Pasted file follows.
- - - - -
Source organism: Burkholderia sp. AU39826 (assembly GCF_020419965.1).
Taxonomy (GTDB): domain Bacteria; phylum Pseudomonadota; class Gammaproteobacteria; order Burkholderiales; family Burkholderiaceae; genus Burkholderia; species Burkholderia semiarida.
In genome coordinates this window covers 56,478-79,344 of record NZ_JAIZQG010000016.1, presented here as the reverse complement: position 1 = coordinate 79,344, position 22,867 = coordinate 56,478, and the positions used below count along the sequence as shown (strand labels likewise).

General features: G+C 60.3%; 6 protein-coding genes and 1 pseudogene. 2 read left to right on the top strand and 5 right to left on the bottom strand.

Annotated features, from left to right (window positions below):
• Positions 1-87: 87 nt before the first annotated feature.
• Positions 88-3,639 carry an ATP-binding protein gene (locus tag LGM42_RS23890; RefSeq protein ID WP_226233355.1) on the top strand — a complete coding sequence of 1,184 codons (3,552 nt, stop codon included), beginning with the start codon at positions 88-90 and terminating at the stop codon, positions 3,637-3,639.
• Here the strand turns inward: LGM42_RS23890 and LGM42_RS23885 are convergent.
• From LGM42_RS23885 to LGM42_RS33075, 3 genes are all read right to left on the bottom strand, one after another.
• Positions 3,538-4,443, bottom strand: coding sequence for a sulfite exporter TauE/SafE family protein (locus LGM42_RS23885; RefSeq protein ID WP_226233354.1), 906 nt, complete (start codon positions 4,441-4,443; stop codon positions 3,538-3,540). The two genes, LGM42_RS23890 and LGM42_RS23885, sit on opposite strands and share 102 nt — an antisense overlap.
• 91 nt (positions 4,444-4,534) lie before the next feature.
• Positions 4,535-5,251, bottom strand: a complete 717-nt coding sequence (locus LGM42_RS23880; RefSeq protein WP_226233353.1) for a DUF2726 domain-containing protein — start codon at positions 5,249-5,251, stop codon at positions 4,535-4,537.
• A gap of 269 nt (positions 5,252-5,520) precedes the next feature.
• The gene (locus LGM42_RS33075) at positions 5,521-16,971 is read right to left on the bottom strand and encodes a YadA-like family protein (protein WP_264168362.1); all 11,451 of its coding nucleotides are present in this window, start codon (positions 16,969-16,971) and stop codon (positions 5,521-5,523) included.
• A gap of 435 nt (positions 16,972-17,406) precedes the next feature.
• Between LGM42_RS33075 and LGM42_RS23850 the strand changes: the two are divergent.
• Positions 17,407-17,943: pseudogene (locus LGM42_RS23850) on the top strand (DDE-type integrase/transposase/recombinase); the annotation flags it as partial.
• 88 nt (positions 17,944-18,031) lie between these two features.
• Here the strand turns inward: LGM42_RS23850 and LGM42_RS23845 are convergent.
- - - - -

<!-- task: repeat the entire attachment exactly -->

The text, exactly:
Source organism: Burkholderia sp. AU39826 (assembly GCF_020419965.1).
Taxonomy (GTDB): domain Bacteria; phylum Pseudomonadota; class Gammaproteobacteria; order Burkholderiales; family Burkholderiaceae; genus Burkholderia; species Burkholderia semiarida.
In genome coordinates this window covers 56,478-79,344 of record NZ_JAIZQG010000016.1, presented here as the reverse complement: position 1 = coordinate 79,344, position 22,867 = coordinate 56,478, and the positions used below count along the sequence as shown (strand labels likewise).

General features: G+C 60.3%; 6 protein-coding genes and 1 pseudogene. 2 read left to right on the top strand and 5 right to left on the bottom strand.

Annotated features, from left to right (window positions below):
• Positions 1-87: 87 nt before the first annotated feature.
• Positions 88-3,639 carry an ATP-binding protein gene (locus tag LGM42_RS23890; RefSeq protein ID WP_226233355.1) on the top strand — a complete coding sequence of 1,184 codons (3,552 nt, stop codon included), beginning with the start codon at positions 88-90 and terminating at the stop codon, positions 3,637-3,639.
• Here the strand turns inward: LGM42_RS23890 and LGM42_RS23885 are convergent.
• From LGM42_RS23885 to LGM42_RS33075, 3 genes are all read right to left on the bottom strand, one after another.
• Positions 3,538-4,443, bottom strand: coding sequence for a sulfite exporter TauE/SafE family protein (locus LGM42_RS23885; RefSeq protein ID WP_226233354.1), 906 nt, complete (start codon positions 4,441-4,443; stop codon positions 3,538-3,540). The two genes, LGM42_RS23890 and LGM42_RS23885, sit on opposite strands and share 102 nt — an antisense overlap.
• 91 nt (positions 4,444-4,534) lie before the next feature.
• Positions 4,535-5,251, bottom strand: a complete 717-nt coding sequence (locus LGM42_RS23880; RefSeq protein WP_226233353.1) for a DUF2726 domain-containing protein — start codon at positions 5,249-5,251, stop codon at positions 4,535-4,537.
• A gap of 269 nt (positions 5,252-5,520) precedes the next feature.
• The gene (locus LGM42_RS33075) at positions 5,521-16,971 is read right to left on the bottom strand and encodes a YadA-like family protein (protein WP_264168362.1); all 11,451 of its coding nucleotides are present in this window, start codon (positions 16,969-16,971) and stop codon (positions 5,521-5,523) included.
• A gap of 435 nt (positions 16,972-17,406) precedes the next feature.
• Between LGM42_RS33075 and LGM42_RS23850 the strand changes: the two are divergent.
• Positions 17,407-17,943: pseudogene (locus LGM42_RS23850) on the top strand (DDE-type integrase/transposase/recombinase); the annotation flags it as partial.
• 88 nt (positions 17,944-18,031) lie between these two features.
• Here the strand turns inward: LGM42_RS23850 and LGM42_RS23845 are convergent.